STK33 promoted proliferation in vitro and tumor growth in vivo of gastric cancer cells

To determine the effect of STK33 expression on gastric cancer cell proliferation, BCG-823 and MKN-45 cells were transfected with pSTK33, whereas MGC-803 and SGC-7901 cells were transfected with siSTK33. Cell-counting kit-8 assays indicated that exogenous expression of STK33 resulted in a significant increase in the proliferation index of BCG-823 and MKN-45 cells, whereas knockdown of STK33 in MGC-803 and SGC-7901 cells did the opposite (Supplementary Fig. S5A). In animal models, transfection with pSTK33 or siSTK33 consistently promoted (Supplementary Fig. S5B1–5D1) or suppressed (Supplementary Fig. S5B2–S5D2) the growth of tumor cells in the subcutis. Both in vitro and in vivo experimental evidence validated the oncogenic role of STK33 in gastric cancer.

Lost or reduced expression of KLF4 caused STK33 overexpression in gastric cancer cells

Previously, our group have demonstrated that KLF4, also known as gut-enriched KLF, serves as an important transcription factor involved in the multistep of gastrointestinal tumor development and progression, including EMT (21, 22). To understand the molecular mechanisms underlying STK33-induced signaling leading to enhanced tumor cell aggressiveness, we examined the effect of altered KLF4 expression in gastric cancer cells by Western blot and immunofluorescence. As shown in Fig. 5A; Supplementary Fig. S6A, overexpression of KLF4 in BCG-823, MKN-45, and SGC-7901 cells markedly downregulated the expression of both STK33 mRNA and protein, whereas knockdown of expression of KLF4 upregulated them in MGC-803 cells. Subsequently, we performed correlation analysis of protein expression between KLF4 and STK33 using TMAs with consecutive tissue sections. Our results showed that the gastric cancer specimens in the TMAs, which gained high expression of KLF4, had low expression of STK33 (Fig. 5B). Importantly, statistical analysis revealed that the expression of STK33 was negatively correlated with that of KLF4 in the gastric cancer specimens (R = 0.53; P = 0.002; Fig. 5C).

To understand the role of KLF4 in STK33-mediated aggressive phenotype, we inhibited KLF4 expression in BCG-823 and MGC-803 cells with or without knockdown of STK33. As shown in Fig. 5D; Supplementary Fig. S6B, downregulation of KLF4 expression enhanced the invasion and migration of gastric cancer cells. However, knockdown of STK33 partially inhibited the promoting effect of KLF4 knockdown on gastric cancer cell invasion and migration, suggesting that STK33 was involved in KLF4-mediated cell invasion and migration. KLF4 was reported to be critical for progression and maintenance of phenotypic and cellular changes associated with EMT. Therefore, we evaluated the possibility of STK33 contributing to EMT by KLF4. Western blot analysis showed that KLF4 regulated expression of STK33, E-cadherin and Vimentin in a dose-dependent manner (Supplementary Fig. S7A). Further analysis revealed that the inhibition of STK33 partially rescued the dysregulated E-cadherin and -Vimentin induced by dysregulated KLF4 expression in both protein and mRNA level (Fig. 5E; Supplementary Fig. S7B). Moreover, the morphological changes of gastric cancer cells induced by siKLF4 was partially reverted by siSTK33 (Supplementary Fig. S7C). Collectively, these data strongly demonstrated that STK33 expression and STK33-mediated EMT was negatively regulated by KLF4.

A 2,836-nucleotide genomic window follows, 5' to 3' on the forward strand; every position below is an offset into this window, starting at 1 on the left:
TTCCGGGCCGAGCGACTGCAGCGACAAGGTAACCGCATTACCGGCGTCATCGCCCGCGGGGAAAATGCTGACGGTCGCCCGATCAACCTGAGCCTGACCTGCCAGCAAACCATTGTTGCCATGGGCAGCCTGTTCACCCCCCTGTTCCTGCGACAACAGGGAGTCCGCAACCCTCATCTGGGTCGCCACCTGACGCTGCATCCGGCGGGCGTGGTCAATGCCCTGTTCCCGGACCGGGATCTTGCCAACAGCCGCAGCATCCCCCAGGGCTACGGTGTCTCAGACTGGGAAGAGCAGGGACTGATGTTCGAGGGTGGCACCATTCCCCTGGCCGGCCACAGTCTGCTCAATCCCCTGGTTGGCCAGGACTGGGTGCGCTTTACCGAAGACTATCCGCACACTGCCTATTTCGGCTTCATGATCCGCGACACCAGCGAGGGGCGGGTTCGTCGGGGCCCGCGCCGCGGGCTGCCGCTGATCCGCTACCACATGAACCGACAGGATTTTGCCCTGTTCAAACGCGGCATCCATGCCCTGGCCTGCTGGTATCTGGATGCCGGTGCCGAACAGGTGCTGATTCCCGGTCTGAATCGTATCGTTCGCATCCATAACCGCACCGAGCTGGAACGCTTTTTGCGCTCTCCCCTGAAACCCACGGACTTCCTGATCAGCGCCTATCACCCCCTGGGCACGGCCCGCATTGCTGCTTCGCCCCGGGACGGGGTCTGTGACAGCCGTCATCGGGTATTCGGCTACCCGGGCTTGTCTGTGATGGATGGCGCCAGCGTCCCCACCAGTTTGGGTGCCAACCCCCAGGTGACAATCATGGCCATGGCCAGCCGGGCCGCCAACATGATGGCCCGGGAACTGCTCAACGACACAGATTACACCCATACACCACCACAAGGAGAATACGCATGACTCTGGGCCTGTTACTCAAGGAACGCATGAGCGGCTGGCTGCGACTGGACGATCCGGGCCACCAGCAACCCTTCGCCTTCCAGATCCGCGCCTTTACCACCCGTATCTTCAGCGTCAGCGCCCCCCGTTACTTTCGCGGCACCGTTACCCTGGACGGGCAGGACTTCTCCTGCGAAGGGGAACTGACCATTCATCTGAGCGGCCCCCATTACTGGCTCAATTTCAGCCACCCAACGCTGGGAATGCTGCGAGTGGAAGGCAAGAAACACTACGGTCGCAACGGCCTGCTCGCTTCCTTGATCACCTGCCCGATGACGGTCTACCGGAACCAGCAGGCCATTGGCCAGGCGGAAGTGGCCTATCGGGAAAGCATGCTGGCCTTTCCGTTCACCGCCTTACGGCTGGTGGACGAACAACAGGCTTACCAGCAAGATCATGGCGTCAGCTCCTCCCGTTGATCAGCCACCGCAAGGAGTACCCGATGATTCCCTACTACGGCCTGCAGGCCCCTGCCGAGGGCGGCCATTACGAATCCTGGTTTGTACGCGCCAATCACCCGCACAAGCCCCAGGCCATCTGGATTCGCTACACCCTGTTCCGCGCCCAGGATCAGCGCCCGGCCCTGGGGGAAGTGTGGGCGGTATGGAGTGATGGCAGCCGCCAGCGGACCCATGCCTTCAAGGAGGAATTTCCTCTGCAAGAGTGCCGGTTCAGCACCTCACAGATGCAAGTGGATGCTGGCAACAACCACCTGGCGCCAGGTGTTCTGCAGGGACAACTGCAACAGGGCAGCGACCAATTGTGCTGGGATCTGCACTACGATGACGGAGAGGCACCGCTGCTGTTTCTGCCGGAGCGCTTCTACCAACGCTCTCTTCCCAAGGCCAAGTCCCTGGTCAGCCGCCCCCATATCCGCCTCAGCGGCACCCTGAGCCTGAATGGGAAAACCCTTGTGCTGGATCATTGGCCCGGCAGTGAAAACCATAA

KLF4 transcriptionally inhibited STK33 expression in gastric cancer cells

To further understand the molecular mechanism of STK33 expression regulated by KLF4, we analyzed the STK33 promoter sequence for the canonical KBSs 5′-CACCC-3′ and 5′-(G/A)(G/A)GG(C/T)G(C/T)-3′, which were described previously (18). Sequence analysis of the STK33 promoter uncovered five putative KBSs located at −1,769 (KBS5), −1,009 (KBS4), −622(KBS3), −283 (KBS2), and −67 (KBS1) bp relative to the transcriptional start site of STK33 (Fig. 6A). We then generated the full-length STK33 promoter pSTK33-1769 and deletion mutants of it. To determine whether KLF4 regulates STK33 expression at the transcriptional level, we co-transfected the deletion mutant reporters with or without KLF4 expression vectors into 293T cells. Luciferase reporter assay results demonstrated that deletion of the region from −402 to −211 bp, covering the KBS2, markedly increased the promoter activity of STK33 inhibited by KLF4 (Fig. 6B). To further determine whether KLF4 regulates STK33 promoter transcriptional activity in gastric cancer cells, we co-transfected a full-length reporter with KLF4 expression vectors or siKLF4 into gastric cancer cells. As shown in Fig. 6C, increased KLF4 expression in BCG-823 and MKN-45 cells attenuated STK33 promoter activity, whereas knockdown of KLF4 expression in MGC-803 and SGC-7901 cells showed activating effect. Finally, to determine whether KLF4 directly interacts with the STK33 promoter, we performed a ChIP assay using specific PCR primers. Our results confirmed that KLF4 directly bound to the KBS2 site (Fig. 6D) rather than other KBSs in the STK33 promoter in gastric cancer cells. To further confirm the negative regulatory effect of KLF4 on the expression of STK33, we downregulated KLF4 in pancreatic cancer cells (L3.6pl). In accordance with our previous findings, STK33 was transcriptionally inhibited by KLF4 and partially reverted KLF4-mediated EMT in pancreatic cancer cells (Supplementary Fig. S8A–S8D). These data strongly suggested that KLF4 bound directly to the STK33 promoter and transcriptionally inhibited STK33 expression in gastric cancer cells.